'The Ex List'
Empty"The Ex List" is one of those rare new-season surprises that consistently charms straight out of the box, boasting a clever premise (borrowed from Israeli television) and a disarmingly appealing lead in Elizabeth Reaser, a recurring player on "Grey's Anatomy."
In this case, however, the assessment might prove rather bittersweet. Reason: The writer of the show's pilot and its showrunner through the first six episodes, Diane Ruggiero (who also logged time on "Veronica Mars"), left the show last month because of apparent creative differences with CBS and producer 20th Century Fox TV, leaving it to be run by Rick Eid beyond that first half-dozen.
It's too bad only in that the premiere hour is such a kick to watch; it's sassy, edgy, irreverent and sweet all at once. Reaser has the goods to grow into a genuine breakout if the material proves worthy of her intriguing style.
At the heart of "Ex List" is the search for love, or at least contentment, or at least less loneliness — or whatever it is we call a meaningful relationship in the new millennium. Reaser's Bella Bloom is a successful, trendy thirtysomething who has great friends, good looks, a swell body and an affinity for surfing. All she lacks is a man to call her own.
That search for Mr. Right grows into an instant obsession when a psychic tells her that she's already dated her future husband, and if she doesn't find out which of her exes is her destiny, she'll be alone forever. So now she's consumed with going through every man she's ever been with, one by one, returning to the past to see if there can be a present that portends a future. In the opener, madcap mix-ups ensue when she puts her eggs in the basket of an eccentric musician (Eric Balfour, "Six Feet Under") who can't seem to decide if he loves Bella or hates her.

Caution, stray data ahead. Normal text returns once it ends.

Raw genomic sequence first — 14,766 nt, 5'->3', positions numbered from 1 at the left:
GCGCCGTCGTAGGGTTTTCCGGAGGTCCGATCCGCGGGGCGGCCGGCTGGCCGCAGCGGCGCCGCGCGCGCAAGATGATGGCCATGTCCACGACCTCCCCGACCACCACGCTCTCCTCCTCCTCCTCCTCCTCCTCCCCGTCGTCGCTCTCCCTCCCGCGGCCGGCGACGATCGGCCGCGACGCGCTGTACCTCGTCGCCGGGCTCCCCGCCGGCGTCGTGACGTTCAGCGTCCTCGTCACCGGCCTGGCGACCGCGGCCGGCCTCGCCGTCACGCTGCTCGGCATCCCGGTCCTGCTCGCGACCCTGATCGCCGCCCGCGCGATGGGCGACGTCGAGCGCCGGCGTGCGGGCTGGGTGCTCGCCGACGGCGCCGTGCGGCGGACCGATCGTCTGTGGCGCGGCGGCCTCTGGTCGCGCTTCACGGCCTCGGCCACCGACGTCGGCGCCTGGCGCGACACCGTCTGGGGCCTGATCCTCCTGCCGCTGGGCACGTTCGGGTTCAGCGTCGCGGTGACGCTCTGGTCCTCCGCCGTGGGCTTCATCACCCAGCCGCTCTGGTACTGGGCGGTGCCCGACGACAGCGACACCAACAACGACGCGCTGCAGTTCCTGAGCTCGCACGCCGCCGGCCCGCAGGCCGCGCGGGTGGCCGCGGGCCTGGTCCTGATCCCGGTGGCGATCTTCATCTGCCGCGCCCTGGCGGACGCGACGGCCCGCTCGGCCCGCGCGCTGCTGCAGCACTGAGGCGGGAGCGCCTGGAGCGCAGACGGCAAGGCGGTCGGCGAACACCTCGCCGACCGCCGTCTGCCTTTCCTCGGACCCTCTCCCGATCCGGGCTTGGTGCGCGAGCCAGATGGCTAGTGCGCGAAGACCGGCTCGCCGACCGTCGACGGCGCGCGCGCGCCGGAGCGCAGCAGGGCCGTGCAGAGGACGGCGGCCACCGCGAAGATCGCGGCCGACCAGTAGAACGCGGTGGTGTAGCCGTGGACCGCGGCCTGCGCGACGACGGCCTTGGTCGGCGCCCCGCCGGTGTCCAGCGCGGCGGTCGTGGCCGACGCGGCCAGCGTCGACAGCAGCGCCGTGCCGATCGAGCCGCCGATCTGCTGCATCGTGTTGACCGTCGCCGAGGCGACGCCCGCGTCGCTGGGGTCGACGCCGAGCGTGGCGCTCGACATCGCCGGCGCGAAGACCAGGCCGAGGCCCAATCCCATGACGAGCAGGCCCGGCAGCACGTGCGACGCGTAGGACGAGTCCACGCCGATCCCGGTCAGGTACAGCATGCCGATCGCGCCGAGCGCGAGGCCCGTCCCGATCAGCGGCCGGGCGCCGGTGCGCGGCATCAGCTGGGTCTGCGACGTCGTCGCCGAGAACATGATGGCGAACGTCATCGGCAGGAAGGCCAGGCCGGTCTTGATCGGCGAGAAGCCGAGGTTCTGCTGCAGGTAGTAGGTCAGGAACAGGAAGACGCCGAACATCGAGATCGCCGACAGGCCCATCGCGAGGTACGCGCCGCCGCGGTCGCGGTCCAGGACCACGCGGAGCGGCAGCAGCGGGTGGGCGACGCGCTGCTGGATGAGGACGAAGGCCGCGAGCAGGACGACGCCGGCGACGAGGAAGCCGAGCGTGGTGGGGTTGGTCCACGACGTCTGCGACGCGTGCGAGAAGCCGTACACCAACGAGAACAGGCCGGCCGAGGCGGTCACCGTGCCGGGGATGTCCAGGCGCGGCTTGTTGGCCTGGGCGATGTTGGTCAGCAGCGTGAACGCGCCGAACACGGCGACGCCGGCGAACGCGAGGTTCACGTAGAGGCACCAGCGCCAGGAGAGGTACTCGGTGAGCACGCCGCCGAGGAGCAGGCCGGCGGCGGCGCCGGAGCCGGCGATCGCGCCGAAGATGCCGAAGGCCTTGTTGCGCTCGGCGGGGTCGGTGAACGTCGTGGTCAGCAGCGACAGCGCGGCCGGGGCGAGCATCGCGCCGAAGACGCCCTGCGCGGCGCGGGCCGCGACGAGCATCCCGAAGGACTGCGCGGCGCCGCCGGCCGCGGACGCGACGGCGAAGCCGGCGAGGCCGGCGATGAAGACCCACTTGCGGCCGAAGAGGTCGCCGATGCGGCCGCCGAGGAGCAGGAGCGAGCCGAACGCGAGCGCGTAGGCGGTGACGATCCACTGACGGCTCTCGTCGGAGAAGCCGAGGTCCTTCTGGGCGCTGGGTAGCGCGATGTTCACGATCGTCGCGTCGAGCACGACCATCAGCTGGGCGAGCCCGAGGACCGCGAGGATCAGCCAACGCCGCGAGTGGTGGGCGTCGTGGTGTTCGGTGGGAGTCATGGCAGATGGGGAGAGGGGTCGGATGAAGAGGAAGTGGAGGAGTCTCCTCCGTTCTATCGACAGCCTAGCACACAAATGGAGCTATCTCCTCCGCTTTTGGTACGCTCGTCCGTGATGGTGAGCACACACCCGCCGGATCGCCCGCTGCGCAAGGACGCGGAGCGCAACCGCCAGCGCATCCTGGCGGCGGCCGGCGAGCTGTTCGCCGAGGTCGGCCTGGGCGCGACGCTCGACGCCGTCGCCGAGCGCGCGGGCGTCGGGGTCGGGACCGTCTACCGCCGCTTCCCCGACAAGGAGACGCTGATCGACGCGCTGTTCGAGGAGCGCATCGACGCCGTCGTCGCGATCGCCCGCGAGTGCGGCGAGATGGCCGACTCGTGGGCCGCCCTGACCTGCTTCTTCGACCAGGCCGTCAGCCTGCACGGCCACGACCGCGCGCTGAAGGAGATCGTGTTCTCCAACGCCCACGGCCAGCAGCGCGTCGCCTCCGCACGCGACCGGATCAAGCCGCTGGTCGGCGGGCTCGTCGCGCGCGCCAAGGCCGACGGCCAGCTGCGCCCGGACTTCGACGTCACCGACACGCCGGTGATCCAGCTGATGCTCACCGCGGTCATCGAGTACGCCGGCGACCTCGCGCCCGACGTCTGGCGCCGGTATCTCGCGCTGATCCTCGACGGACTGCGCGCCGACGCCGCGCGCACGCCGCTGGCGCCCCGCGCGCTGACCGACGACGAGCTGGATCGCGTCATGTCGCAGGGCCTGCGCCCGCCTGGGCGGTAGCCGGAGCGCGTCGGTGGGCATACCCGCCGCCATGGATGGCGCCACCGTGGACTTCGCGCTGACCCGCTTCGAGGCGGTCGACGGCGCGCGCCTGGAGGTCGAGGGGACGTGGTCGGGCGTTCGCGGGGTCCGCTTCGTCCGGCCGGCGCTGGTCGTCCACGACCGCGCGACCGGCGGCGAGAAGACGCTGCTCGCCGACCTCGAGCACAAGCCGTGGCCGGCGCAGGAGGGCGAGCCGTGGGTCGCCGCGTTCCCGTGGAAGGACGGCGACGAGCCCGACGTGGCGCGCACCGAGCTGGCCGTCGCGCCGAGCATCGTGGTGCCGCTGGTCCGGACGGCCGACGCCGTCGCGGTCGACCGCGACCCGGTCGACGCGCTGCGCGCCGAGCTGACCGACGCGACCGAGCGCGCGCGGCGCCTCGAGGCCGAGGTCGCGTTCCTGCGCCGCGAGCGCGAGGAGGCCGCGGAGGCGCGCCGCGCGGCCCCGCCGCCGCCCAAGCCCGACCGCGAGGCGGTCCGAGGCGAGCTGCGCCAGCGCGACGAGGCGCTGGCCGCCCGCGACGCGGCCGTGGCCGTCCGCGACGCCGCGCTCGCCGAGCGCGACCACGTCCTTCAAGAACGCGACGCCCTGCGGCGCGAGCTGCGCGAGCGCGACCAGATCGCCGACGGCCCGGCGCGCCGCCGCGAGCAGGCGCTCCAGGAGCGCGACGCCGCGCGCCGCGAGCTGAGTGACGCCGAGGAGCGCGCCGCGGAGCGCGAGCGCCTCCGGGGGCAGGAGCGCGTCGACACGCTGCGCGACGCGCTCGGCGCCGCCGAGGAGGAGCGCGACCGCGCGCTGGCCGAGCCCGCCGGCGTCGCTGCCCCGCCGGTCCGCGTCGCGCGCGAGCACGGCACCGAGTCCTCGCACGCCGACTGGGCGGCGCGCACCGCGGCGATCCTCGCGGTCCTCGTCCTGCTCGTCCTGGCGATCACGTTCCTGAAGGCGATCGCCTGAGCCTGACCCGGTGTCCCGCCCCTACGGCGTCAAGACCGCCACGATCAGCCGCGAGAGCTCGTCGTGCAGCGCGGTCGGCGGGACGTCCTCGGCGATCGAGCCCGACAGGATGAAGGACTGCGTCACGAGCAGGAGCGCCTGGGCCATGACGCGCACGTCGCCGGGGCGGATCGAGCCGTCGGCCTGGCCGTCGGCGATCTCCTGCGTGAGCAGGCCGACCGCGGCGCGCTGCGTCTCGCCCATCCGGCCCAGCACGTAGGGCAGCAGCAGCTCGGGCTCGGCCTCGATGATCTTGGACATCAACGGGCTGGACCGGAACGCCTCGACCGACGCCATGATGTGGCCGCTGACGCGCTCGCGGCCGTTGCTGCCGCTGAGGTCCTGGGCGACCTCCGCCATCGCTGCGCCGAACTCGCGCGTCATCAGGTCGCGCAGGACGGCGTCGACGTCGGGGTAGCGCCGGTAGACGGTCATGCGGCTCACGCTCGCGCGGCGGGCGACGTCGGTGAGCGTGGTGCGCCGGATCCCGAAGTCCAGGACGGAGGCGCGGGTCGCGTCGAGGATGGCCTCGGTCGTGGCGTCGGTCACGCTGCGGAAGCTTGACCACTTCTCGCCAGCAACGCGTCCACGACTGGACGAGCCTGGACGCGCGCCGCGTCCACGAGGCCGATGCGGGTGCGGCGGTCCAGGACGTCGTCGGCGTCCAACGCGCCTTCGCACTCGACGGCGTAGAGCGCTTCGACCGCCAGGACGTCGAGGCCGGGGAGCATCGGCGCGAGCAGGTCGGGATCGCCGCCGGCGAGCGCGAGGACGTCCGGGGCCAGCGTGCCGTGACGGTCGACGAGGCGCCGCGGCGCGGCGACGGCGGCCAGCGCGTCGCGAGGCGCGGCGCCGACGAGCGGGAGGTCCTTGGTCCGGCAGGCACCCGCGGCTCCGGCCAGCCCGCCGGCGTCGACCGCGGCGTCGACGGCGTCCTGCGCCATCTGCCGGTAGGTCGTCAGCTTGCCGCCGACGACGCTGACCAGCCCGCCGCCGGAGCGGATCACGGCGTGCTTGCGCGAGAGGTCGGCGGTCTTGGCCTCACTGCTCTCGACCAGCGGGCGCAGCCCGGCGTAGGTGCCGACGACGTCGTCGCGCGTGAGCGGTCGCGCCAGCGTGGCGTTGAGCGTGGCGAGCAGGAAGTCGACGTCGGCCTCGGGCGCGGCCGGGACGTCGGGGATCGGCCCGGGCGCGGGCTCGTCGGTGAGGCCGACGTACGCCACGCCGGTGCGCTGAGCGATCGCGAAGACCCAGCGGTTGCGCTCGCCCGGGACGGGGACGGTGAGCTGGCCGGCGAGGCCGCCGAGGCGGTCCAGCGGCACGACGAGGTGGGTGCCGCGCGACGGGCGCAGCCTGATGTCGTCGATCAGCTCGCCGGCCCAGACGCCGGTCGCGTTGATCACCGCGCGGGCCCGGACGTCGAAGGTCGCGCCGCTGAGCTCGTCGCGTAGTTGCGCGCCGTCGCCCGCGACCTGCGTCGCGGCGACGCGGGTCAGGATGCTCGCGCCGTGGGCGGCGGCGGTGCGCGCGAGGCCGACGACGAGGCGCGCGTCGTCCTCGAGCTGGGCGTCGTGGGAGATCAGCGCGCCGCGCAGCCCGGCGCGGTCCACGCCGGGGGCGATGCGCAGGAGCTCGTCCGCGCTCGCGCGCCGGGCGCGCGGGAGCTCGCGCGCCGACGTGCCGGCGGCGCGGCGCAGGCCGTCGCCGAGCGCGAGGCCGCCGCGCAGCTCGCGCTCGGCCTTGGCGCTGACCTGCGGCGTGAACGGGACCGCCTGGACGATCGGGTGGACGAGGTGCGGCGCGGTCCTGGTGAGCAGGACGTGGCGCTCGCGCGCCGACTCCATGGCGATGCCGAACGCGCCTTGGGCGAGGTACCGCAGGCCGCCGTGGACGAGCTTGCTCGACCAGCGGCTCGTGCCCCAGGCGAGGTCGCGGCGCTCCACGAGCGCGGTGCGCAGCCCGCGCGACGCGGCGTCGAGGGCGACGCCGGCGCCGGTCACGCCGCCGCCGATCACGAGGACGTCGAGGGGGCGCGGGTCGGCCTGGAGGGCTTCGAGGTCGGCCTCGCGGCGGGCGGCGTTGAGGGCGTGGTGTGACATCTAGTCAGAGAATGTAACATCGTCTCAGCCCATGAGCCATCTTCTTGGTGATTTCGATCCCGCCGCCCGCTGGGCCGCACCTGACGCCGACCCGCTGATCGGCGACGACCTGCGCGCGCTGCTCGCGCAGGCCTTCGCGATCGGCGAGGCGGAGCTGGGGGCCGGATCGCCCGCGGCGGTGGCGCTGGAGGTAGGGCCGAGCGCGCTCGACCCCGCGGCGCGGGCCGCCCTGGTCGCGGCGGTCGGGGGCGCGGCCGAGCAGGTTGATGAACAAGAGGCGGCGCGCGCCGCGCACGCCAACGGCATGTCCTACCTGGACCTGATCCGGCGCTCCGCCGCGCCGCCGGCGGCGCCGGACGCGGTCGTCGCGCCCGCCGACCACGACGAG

Ah, the search for love. Ruggiero's opening script is chock-full of rich dialogue and pointed zingers that gloriously send up the self-centered age in which we live. And Timothy Busfield's direction is superb, keeping the action fun and flowing.
Now let's hope this promising guy-friendly chick show can draw sufficient attention in a Friday night period that's most often a black hole.